The headline at The Wall Street Journal posted about two hours ago says much. Probably the most well known manufacturer of DIY 80% parts was raided by the ATF.
Of course, WSJ makes a point to keep using the fearmongering buzzword “Ghost Gun” but theatric semantics aside this was a fight that was probably going to land eventually.
For anyone who has been social distancing since long before 2020, “Poly80’s” are frames that can be finished with some hand work and a jig into complete frame and then install standardized firearm parts within, Glock being the most popular. 80% AR-15’s are also in circulation but since Polymers are easier to work with than aluminum and handguns are more popular than rifles, the P80 kits are the hottest product in the category.
Federal agents on Thursday raided one of the nation’s largest manufacturers of ghost-gun parts, a sign that federal law enforcement is cracking down on kits that allow people to make weapons at home.
The raid target, Nevada-based Polymer80, is suspected of illegally manufacturing and distributing firearms, failing to pay taxes, shipping guns across state lines and failing to conduct background investigations, according to an application for a search warrant unsealed Thursday after the raid took place.
The probe focuses on Polymer80’s “Buy Build Shoot Kit,” which includes the parts to build a “ghost” handgun. The kit, which Polymer80 sells online, meets the definition of a firearm, ATF investigators determined according to the warrant application. That means it would have to be stamped with a serial number and couldn’t be sold to consumers who haven’t first passed a background check.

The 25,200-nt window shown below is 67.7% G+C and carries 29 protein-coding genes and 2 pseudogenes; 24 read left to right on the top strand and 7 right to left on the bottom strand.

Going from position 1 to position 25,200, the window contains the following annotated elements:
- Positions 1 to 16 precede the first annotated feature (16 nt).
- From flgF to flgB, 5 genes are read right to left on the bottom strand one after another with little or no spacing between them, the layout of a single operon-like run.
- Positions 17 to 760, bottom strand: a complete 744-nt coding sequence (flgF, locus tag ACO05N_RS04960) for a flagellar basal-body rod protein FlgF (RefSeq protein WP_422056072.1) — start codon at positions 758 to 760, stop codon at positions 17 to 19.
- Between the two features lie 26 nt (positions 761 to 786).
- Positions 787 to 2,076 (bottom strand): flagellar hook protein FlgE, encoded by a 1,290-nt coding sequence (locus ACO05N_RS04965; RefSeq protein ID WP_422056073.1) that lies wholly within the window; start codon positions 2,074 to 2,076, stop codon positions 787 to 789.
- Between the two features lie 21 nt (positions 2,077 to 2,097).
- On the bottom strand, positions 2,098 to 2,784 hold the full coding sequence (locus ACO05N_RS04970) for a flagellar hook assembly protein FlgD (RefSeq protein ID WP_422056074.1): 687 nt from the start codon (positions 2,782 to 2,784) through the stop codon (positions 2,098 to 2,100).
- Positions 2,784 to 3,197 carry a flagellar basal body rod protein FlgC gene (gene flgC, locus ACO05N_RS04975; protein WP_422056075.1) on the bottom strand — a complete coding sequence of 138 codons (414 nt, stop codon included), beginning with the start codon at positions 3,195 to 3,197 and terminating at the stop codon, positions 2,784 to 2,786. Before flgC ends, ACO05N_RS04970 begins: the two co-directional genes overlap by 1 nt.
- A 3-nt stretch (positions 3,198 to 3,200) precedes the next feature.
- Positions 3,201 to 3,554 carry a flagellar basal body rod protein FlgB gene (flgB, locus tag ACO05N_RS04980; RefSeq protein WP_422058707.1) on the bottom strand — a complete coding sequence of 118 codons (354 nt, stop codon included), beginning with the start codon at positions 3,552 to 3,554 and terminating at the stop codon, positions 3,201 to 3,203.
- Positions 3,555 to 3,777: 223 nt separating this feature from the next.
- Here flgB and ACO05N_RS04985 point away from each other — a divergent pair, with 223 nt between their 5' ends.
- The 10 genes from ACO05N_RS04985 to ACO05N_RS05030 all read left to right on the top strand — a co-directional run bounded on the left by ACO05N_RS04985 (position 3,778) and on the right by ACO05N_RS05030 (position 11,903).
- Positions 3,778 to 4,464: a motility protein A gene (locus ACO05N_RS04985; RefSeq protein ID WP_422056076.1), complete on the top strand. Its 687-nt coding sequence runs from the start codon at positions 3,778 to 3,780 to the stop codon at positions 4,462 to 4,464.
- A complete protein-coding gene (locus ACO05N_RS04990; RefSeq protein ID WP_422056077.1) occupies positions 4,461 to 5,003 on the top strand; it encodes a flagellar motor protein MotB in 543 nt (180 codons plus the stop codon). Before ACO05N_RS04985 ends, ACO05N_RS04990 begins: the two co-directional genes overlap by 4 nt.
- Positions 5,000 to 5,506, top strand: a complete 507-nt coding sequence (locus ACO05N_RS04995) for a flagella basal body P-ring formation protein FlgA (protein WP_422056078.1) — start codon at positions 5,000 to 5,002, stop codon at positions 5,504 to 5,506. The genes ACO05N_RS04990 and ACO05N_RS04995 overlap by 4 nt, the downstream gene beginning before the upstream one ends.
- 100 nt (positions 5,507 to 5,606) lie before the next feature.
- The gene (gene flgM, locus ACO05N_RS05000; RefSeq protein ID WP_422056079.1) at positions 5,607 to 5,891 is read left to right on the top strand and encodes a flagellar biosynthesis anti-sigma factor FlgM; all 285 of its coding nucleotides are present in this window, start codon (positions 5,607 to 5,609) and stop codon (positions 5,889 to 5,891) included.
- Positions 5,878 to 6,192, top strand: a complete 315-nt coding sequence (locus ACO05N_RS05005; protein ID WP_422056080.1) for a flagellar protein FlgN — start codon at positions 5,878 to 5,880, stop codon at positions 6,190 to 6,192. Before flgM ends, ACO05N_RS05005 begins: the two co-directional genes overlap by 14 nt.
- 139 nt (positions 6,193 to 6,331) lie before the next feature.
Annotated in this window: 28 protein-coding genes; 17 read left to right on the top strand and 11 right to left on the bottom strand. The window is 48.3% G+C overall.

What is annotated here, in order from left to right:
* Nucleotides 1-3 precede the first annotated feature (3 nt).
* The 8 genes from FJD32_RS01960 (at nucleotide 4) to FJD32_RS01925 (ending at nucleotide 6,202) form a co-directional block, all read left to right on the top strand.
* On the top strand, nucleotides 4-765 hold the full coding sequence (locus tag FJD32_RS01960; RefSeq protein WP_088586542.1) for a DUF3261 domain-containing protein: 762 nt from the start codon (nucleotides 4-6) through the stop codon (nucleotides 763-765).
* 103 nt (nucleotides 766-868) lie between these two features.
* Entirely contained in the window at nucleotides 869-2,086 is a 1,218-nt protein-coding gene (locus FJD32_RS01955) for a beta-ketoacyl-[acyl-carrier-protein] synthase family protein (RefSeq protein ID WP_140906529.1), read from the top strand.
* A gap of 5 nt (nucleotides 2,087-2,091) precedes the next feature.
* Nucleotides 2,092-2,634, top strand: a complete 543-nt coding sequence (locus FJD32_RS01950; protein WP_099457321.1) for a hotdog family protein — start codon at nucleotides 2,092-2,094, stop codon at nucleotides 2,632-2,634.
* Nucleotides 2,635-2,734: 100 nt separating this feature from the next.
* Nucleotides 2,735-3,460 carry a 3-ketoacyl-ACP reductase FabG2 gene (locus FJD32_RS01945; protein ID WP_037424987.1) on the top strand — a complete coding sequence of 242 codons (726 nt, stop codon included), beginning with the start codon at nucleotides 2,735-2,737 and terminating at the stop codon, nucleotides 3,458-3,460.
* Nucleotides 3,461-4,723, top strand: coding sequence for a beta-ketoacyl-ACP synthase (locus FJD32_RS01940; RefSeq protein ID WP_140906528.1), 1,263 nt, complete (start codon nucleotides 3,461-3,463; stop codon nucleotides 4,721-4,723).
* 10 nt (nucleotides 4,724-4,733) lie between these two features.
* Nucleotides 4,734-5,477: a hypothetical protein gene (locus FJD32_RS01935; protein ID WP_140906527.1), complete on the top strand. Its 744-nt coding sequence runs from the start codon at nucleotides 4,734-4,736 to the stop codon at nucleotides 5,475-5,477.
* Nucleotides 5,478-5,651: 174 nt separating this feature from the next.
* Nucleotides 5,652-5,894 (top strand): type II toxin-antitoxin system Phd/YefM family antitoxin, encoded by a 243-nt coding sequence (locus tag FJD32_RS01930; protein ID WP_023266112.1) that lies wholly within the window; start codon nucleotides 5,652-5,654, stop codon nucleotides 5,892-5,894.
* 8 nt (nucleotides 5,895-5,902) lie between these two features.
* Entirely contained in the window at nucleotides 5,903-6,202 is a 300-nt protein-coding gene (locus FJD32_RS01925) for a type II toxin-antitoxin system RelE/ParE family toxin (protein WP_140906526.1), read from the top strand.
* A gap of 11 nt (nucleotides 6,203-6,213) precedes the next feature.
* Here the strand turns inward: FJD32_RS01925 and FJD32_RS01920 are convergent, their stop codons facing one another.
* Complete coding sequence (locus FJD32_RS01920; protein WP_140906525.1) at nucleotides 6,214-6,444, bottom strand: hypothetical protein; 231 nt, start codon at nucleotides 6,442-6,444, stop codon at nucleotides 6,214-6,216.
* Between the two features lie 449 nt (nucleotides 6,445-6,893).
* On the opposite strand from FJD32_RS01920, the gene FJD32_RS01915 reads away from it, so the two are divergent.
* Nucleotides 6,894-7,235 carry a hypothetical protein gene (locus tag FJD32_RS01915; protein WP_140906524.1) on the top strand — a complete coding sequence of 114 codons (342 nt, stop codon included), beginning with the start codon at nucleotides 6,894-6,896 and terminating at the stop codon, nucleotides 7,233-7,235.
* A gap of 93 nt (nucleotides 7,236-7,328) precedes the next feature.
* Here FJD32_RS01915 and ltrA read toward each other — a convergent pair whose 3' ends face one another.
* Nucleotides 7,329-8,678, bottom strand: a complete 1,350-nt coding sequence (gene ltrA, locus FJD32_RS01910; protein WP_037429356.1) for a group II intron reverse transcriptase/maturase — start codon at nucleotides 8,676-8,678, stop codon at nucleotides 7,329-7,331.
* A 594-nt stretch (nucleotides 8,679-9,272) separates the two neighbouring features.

So now, after all this time on the market, the P80 BBS kit is a firearm. Despite the fact that it isn’t, by ATF’s own rules it isn’t. It cannot be readily assembled into a firearm upon arrival, the frame has to be finished with tools by the purchaser. Building a personal firearm without serializing it is legal.
Just because someone found a way to engineer this into an easy industry doesn’t make it against the law. But, here is my guess.
Polymer80’s, like SB Braces, are deliberately engineered solutions that take advantage of federal laws and definitions as they stand. It isn’t the fault of the consumer or manufacturer that the law is poorly written, devices are poorly defined, or that arbitrary rules can be engineered within to deliver the product someone wants.
What I find most interesting is the target of the probe. Always consider the target, just like the Honey Badger case.
The Polymer80 Buy Build Shoot Kit is not the only variation on the theme the Poly80 makes. But it is the most complete, even coming with the bits needed to complete the tool work on the P80 frame to assemble. I believe it is this completeness, that everything is provided in single kit, that is being measured against the “80%” definition by the ATF to say that these are firearms.
Will that hold up in court? We will see. Engineers using rules in ways the rule makers didn’t anticipate, so the rule enforcers who didn’t make the rules have to bend them and come up with creative coverages, so that the engineers who followed the rules have to change their gizmo to fit the new meaning of the old rule…
But not unexpected, this was a fight that was coming to a courtroom sooner or later. Whether it was because federally something shifted and a law got passed or the more likely scenario we are currently seeing. The ATF saying an unfinished frame without a serial number is a firearm when before it was not and they are demanding serial numbers and back taxes.
We will keep you updated as we know more. Most noteworthy, no charges have been filed yet, making this almost certain a battle of definitions.